Many Salt Lake County felony and class A misdemeanor cases are taking less time than ever to resolve, thanks to an initiative aimed at expediting the justice process and easing the backlog of routine cases.
The initiative, known as Early Case Resolution, has been speeding up the process in cases identified as easy to resolve — mainly property, drug and public nuisance cases — for more than two years. But, until recently, no one knew by how much.
More than 56 percent of cases deemed ECR-eligible are resolved in 30 days or less from the time charges are filed, according to a University of Utah study. Few take longer than two months.
That means more people move through the judicial process faster, which unclogs the court system at large, and allows attorneys and judges to spend more time, attention and resources on more serious offenses, experts said.
This is due, in part, to the ECR process, which asks prosecutors to provide defendants with a plea offer and a sentence recommendation at first appearance, and allows defense attorneys to meet with clients before they appear in order to work out a defense strategy and the terms of any plea negotiations.
“It’s been phenomenally successful,” said Salt Lake County District Attorney Sim Gill. “It addresses the issues of a bloated, overcrowded system ... and speeds up the process for cases that we can — and do — resolve in less than a month.”
Before the ECR system was implemented, similar cases could take more than 190 days to be resolved, according to the report. Defendants would see an average of nine hearings before their case came to a close.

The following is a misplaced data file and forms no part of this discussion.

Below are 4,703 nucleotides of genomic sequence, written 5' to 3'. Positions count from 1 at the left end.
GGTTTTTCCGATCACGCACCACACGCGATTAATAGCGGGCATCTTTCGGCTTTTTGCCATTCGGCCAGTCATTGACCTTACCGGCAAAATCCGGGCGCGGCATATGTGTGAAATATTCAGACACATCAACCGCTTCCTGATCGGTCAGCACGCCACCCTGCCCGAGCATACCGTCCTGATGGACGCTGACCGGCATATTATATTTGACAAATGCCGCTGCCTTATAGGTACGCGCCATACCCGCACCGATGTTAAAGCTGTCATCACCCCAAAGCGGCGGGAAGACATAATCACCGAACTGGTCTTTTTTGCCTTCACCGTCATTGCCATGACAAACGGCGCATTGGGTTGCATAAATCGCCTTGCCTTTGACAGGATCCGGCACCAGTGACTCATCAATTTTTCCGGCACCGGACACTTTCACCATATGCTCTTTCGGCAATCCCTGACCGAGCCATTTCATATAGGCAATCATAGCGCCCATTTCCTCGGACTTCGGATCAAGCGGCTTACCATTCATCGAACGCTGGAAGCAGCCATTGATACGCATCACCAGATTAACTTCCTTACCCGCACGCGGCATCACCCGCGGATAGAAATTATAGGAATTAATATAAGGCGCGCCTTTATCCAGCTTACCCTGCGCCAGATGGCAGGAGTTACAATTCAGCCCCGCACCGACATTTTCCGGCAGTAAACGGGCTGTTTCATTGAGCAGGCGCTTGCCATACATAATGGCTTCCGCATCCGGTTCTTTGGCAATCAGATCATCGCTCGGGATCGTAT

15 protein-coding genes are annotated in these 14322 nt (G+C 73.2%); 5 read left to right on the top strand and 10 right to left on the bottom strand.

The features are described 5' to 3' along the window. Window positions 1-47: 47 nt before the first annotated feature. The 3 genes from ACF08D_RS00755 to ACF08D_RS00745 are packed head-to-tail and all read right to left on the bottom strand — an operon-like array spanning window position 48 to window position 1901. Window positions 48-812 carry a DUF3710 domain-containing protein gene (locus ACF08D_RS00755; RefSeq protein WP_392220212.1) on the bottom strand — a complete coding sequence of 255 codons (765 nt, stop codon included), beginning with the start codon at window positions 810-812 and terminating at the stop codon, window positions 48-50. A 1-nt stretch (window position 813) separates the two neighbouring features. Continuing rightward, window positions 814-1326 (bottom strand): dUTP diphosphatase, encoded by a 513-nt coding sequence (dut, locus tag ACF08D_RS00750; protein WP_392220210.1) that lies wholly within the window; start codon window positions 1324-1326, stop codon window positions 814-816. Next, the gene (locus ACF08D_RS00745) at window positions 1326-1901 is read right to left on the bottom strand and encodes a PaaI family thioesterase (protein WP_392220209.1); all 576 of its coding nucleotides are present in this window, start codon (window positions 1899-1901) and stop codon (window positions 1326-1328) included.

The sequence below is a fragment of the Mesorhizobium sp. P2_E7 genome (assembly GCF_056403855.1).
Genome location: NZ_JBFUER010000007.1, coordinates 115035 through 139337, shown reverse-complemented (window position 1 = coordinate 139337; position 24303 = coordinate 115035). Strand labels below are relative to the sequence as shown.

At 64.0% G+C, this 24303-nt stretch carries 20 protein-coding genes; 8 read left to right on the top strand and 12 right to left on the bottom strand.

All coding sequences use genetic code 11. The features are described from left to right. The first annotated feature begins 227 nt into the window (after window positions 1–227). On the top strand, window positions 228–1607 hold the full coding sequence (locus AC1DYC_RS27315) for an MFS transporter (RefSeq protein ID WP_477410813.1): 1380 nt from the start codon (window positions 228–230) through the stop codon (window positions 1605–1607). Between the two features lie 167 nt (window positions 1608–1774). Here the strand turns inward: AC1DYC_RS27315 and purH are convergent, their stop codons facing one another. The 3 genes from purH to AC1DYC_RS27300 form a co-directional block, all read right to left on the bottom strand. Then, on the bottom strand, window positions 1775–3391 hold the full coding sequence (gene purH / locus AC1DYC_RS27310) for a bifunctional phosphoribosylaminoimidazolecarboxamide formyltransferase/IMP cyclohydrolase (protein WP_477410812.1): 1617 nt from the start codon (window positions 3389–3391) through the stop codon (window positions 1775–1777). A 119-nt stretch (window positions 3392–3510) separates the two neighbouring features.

Those same cases were found to take a median of 62 days under the new system, with defendants only having to appear for an average of two hearings before seeing a resolution, the study shows.
Cases that didn’t qualify for early resolution also appear to be taking significantly less time.
That’s good news for defendants, said Patrick Anderson, associate director of the Salt Lake County Legal Defenders Association.
Less time to resolution means those who might otherwise spend months behind bars or making court appearances can have their case closed in a fraction of the time, meaning they’re less likely to lose jobs, get evicted from their homes or miss out on school, Anderson said.
But, he cautioned, faster isn’t always better.
Anderson, along with several attorneys and judges cited in the study, voiced concerns about ECR’s impact on how defendants are sentenced and how carefully cases are prosecuted.
“The courts are sentencing too many felony offenders without sufficient information to make the dispositions possible,” a courts administrator told researchers. “Deals are made and sentences given based on minimal [risk needs assessment] principles.”
Several officials worried that defendants with substance abuse problems would not have the time or the opportunity to rehabilitate fully if pushed through the ECR process.
But the push to expedite and streamline the judicial process was never meant to stop with ECR, Gill said. It’s only the beginning of the kind of change he said will benefit both individuals and the system at large, including risk assessment at the time of booking, bolstered drug treatment programs and new options for repeat offenders.
These ideas, he said, are being “explored.”
“ECR begs the second question: If I adjudicate your case early, what do I do with you?” Gill said. “Services have to be there.”
The study, which is the first of three parts, did not examine sentencing or whether offenders who are sentenced through the ECR system go on to re-offend or violate the terms of their probation. Upcoming reports will address those issues, researchers said.